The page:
Although structured programming has been widely used, this approach has some drawbacks. The separation of data from the tasks that manipulate the data becomes harder to comprehend and maintain as the amount of data grows. The more things that must be done with data, the more confusing a program becomes.
Procedural programmers often find themselves reinventing new solutions to old problems instead of producing reusable programs. The idea behind reusability is to build program components that can be plugged into programs as needed. This approach is modeled after the physical world, where devices are built out of individual parts that each perform a specific task and have already been manufactured. A person designing a bicycle doesn’t have to create a brake system from scratch. Instead, she can incorporate an existing brake into the design and take advantage of its existing functionality.
This component-based approach became available to computer programmers for the first time with the introduction of object-oriented programming.
C++ and Object-Oriented Programming
C++ helped popularize a revolutionary style of programming with a funny acronym: OOP.
The essence of object-oriented programming is to treat data and the procedures that act upon the data as a single object—a self-contained entity with an identity and characteristics of its own.
The C++ language fully supports object-oriented programming, including three concepts that have come to be known as the pillars of object-oriented development: encapsulation, inheritance, and polymorphism.
When the aforementioned bike engineer creates a new bicycle, she connects together component pieces such as the frame, handlebars, wheels, and a headlight (baseball card in the spokes optional). Each component has certain properties and can accomplish certain behaviors. She can use the headlight without understanding the details of how it works, as long as she knows what it does.
To achieve this, the headlight must be self-contained. It must do one well-defined thing and it must do it completely. Accomplishing one thing completely is called encapsulation.
All the properties of the headlight are encapsulated in the headlight object. They are not spread out through the bicycle.
C++ supports the properties of encapsulation through the creation of user-defined types called classes. A well-defined class acts as a fully encapsulated entity that is used as an entire unit or not at all. The inner workings of the class should be hidden on the principle that the programs which use a well-defined class do not need to know how the class works. They only need to know is how to use it. You learn how to create classes in Hour 8, “Creating Basic Classes.”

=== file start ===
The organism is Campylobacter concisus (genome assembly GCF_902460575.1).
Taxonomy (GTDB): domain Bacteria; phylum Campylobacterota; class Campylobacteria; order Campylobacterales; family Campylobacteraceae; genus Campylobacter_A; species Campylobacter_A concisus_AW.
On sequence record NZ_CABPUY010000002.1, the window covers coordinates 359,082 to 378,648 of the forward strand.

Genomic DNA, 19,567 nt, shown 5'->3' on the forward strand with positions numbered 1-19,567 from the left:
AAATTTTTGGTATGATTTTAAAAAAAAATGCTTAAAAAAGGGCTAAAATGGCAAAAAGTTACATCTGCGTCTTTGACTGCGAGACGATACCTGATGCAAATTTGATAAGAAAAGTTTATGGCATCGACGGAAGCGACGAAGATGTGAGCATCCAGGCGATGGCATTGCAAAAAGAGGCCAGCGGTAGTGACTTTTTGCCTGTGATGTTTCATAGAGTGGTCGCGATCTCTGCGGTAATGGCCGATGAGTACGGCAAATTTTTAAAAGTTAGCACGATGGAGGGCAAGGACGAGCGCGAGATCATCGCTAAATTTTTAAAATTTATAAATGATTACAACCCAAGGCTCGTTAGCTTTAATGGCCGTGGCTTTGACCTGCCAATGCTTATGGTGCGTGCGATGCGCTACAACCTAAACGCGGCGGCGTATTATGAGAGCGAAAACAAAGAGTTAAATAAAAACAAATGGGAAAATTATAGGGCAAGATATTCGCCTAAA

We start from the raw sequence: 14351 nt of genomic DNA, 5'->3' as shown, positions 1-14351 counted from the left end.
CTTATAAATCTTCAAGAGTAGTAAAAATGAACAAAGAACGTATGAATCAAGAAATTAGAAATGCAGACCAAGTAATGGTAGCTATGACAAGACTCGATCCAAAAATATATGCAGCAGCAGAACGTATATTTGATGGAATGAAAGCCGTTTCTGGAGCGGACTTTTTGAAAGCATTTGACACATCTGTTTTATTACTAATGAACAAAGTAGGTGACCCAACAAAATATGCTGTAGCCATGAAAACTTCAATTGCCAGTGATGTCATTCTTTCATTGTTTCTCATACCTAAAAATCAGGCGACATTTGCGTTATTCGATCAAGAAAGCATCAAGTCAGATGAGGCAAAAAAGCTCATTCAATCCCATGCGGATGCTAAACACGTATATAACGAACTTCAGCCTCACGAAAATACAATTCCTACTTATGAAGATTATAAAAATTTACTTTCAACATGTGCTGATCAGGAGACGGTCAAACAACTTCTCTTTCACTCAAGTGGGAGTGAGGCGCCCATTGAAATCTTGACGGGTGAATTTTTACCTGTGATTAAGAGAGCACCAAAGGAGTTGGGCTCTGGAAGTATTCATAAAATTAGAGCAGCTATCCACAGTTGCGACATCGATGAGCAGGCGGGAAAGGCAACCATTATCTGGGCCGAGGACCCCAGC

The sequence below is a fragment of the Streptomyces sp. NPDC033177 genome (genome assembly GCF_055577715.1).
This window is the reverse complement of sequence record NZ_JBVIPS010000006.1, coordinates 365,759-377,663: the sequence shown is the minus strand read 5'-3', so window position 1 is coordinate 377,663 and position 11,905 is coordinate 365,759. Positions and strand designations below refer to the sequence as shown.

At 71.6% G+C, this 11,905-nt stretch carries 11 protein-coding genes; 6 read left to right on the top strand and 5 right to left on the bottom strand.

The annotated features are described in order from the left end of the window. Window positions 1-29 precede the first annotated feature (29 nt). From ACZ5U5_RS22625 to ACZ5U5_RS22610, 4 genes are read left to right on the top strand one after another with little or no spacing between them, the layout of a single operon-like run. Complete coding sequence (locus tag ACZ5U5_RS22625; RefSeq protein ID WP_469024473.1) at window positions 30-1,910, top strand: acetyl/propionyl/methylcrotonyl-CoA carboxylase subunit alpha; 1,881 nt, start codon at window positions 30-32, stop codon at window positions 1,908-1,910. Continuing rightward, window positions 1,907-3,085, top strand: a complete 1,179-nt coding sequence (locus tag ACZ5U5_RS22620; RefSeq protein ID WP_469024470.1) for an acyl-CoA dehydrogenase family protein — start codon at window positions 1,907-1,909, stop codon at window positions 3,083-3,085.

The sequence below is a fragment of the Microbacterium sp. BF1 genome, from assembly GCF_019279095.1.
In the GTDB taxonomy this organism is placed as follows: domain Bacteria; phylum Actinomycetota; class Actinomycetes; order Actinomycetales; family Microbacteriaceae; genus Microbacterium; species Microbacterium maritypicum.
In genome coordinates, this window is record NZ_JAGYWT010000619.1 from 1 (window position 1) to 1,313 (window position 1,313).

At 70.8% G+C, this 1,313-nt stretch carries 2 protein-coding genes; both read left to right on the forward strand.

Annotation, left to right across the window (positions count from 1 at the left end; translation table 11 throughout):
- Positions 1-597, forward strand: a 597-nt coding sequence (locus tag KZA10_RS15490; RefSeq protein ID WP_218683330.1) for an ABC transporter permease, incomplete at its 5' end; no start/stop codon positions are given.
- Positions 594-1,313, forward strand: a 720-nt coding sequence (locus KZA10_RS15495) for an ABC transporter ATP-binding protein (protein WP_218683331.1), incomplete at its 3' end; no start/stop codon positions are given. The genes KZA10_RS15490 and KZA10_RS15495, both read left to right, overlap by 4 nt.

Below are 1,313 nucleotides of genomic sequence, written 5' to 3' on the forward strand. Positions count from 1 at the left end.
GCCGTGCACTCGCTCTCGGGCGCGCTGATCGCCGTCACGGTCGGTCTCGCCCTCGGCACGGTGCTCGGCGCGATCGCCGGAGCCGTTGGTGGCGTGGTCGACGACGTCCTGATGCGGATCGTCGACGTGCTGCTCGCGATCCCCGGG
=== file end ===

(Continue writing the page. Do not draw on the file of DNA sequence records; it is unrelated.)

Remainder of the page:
Inheritance and Reuse
Now we’re starting to learn a little more about our bike engineer. Let’s call her Penny Farthing. Penny needs her new bicycle to hit the market quickly—she has run up enormous gambling debts to people who are not known for their patience.
Because of the urgency, Penny starts with the design of an existing bicycle and enhances it with cool add-ons like a cup holder and mileage counter. Her new bicycle is conceived as a kind of bicycle with added features. She reused all the features of a regular bicycle while adding capabilities to extend its utility.
C++ supports the idea of reuse through inheritance. A new type can be declared that is an extension of an existing type. This new subclass is said to derive from the existing type. Penny’s bicycle is derived from a plain old bicycle and thus inherits all its qualities but adds additional features as needed. Inheritance and its application in C++ are discussed in Hour 16, “Extending Classes with Inheritance.”
As its final new selling point, Penny Farthing’s Amazo-Bicycle behaves differently when its horn is squeezed. Instead of honking like an anguished duck, it sounds like a car when lightly pressed and roars like a foghorn when strongly squashed. The horn does the right thing and makes the proper sound based on how it is used by the bicycle’s rider.
C++ supports this idea that different objects do the right thing through a language feature called function polymorphism and class polymorphism. Polymorphism refers to the same thing taking many forms, and is discussed during Hour 17, “Using Polymorphism and Derived Classes.”
You will learn the full scope of object-oriented programming by learning C++. These concepts will become familiar to you by the time you’ve completed this full 24-hour ride and begun to develop your own C++ programs.
Disclaimer: You won’t learn how to design bicycles or get out of gambling debt.